If you’ve ever Kickstarted a board game, table top accessory, or RPG book, chances are at one point or another you’ve found yourself worrying about whether or not the item you pledged for will come out on schedule. Delays are not unusual with Kickstarted projects, and it’s never a good feeling when you get that backer email saying that the game you’ve been hyped for will be delayed a few weeks because there was a mistake at the printers. Although delays sometimes occur for reasons entirely out of the control of the publishers, uncertainty surrounding a game’s release can quickly undermine consumer confidence. In the worst case scenario, a game can be delayed for months, or may not ship at all.
And so, this year we are thankful to the publishers and kickstarters who manage to get their games out on time. Project planning and management is an underrated skill in games design, and publishers that prioritize these skills not only save themselves the headache of dealing with problems down the line - they also ensure that they will have happy repeat customers when their next project comes around.
3. Well Designed Inserts
A few weeks ago, we published a “4 Tips For Protecting and Maintaining Your Board Games” article here on boardgames.ca. In it, we mentioned that many of the games that find their way to the market come with inserts that don’t quite get the job done or, often enough, don’t come with any insert at all. Needless to say, this makes sorting and maintaining your game components a difficult prospect.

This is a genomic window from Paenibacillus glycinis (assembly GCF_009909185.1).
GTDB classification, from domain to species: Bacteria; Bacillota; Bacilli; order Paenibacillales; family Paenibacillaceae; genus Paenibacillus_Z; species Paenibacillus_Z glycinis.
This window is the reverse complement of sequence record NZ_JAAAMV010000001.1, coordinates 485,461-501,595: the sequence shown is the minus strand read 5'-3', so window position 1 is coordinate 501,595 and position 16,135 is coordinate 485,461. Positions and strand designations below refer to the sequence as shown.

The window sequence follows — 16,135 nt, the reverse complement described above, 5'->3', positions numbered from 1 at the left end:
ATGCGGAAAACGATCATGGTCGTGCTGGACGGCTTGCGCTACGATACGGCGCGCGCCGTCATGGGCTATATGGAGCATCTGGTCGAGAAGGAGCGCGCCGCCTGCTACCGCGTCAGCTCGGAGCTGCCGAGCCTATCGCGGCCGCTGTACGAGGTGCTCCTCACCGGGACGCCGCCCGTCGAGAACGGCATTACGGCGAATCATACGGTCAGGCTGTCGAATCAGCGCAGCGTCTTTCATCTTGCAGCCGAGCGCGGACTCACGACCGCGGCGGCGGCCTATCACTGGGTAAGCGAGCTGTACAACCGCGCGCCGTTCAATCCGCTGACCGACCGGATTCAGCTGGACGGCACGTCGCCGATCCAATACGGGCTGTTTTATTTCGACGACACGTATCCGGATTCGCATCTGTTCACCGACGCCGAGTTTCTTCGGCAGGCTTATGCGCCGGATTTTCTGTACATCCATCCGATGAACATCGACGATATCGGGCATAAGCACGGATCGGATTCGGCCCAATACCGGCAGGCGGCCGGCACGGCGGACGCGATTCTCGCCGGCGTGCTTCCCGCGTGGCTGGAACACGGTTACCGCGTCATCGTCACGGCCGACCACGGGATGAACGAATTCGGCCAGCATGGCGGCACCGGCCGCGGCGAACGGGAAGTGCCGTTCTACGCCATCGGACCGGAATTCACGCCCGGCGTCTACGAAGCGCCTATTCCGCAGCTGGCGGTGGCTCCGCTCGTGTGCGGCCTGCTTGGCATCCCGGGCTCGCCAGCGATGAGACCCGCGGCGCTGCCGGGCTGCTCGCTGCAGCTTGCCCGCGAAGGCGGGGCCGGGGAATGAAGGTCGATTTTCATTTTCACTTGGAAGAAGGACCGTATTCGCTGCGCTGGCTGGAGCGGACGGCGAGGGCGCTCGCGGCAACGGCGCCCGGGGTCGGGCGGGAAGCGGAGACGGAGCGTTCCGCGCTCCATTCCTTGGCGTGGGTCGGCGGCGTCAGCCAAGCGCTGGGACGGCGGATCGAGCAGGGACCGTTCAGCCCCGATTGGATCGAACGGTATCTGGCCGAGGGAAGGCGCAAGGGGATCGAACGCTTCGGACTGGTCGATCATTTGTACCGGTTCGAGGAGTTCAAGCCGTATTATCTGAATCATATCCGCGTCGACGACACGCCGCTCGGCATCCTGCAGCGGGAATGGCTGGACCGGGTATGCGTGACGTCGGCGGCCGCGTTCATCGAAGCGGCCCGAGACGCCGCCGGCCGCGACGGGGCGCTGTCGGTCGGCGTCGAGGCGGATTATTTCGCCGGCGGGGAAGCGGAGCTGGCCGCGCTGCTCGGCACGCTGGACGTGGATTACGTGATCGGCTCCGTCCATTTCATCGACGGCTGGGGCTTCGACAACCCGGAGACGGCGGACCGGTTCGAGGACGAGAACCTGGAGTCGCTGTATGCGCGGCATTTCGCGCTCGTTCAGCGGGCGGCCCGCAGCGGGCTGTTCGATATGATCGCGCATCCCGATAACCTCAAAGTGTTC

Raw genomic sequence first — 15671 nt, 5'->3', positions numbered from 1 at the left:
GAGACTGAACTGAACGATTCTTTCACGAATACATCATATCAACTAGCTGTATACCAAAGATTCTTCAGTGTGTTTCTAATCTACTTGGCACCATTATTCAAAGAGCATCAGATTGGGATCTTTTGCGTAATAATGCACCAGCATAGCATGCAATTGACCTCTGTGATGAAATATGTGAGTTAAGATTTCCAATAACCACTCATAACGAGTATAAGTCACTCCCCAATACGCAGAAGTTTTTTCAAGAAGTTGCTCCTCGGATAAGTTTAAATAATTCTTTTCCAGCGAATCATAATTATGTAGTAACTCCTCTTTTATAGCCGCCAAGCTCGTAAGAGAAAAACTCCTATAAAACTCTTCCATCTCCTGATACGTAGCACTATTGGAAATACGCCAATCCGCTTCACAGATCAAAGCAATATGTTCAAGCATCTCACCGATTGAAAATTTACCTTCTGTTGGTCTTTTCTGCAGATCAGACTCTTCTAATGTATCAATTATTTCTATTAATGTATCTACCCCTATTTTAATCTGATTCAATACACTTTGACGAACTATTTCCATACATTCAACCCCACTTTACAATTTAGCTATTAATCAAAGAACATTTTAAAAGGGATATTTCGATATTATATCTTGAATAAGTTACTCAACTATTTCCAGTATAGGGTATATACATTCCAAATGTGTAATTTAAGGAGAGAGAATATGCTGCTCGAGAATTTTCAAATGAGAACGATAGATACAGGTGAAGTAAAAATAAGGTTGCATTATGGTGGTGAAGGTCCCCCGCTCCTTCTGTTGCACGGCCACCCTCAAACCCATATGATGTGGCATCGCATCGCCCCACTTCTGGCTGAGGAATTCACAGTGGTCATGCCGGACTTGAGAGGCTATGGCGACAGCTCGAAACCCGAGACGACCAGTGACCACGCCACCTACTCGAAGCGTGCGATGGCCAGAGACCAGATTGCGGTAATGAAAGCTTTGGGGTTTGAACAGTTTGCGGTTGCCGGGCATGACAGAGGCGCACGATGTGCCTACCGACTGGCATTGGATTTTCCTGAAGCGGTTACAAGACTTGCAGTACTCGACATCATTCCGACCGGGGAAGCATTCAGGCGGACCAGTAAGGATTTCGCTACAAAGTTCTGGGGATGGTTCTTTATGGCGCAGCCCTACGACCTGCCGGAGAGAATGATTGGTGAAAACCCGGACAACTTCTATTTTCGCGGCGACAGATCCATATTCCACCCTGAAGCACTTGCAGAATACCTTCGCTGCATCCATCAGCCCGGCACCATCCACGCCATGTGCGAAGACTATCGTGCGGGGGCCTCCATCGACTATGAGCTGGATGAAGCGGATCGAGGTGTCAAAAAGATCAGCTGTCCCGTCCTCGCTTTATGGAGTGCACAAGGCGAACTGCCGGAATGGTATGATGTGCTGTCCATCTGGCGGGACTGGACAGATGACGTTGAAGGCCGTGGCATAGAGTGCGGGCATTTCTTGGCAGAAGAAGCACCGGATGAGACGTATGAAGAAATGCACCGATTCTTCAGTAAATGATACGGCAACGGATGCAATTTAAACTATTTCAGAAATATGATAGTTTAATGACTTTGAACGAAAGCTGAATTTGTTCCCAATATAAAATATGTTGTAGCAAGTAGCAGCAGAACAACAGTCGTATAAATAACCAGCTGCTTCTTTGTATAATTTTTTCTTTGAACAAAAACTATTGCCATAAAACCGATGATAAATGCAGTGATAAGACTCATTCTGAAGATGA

That’s why this Thanksgiving, we are thankful for those designers and publishers who put in the extra effort to include a well designed insert in their games. Not only does it save us the time and money it would take to buy and assemble a separate insert, a good insert upon opening a new box helps us to immediately identify each of the games components and to familiarize ourselves with them as we learn how to play. Anything that shortens the time between opening the box and taking your first turn is a reason to be thankful.
4. Designers and Publishers
We hope that this statement isn’t too controversial, but: board games are art. There, we said it.
Board games engage us in so many ways: they entertain us, educate us, and help us develop ourselves through play. They can make us laugh, make us cry, make us curse, or make us think deeply about something we haven’t considered before. Their interactive nature allows them a unique approach to delivering meaning (a trait they share with few other mediums, save video games) and for people with a hands on learning style, they can be one of the best ways to develop new skills in math, reading comprehension, pattern recognition, and spatial awareness. For these reasons, board games hold a special place in the pantheon of artistic mediums.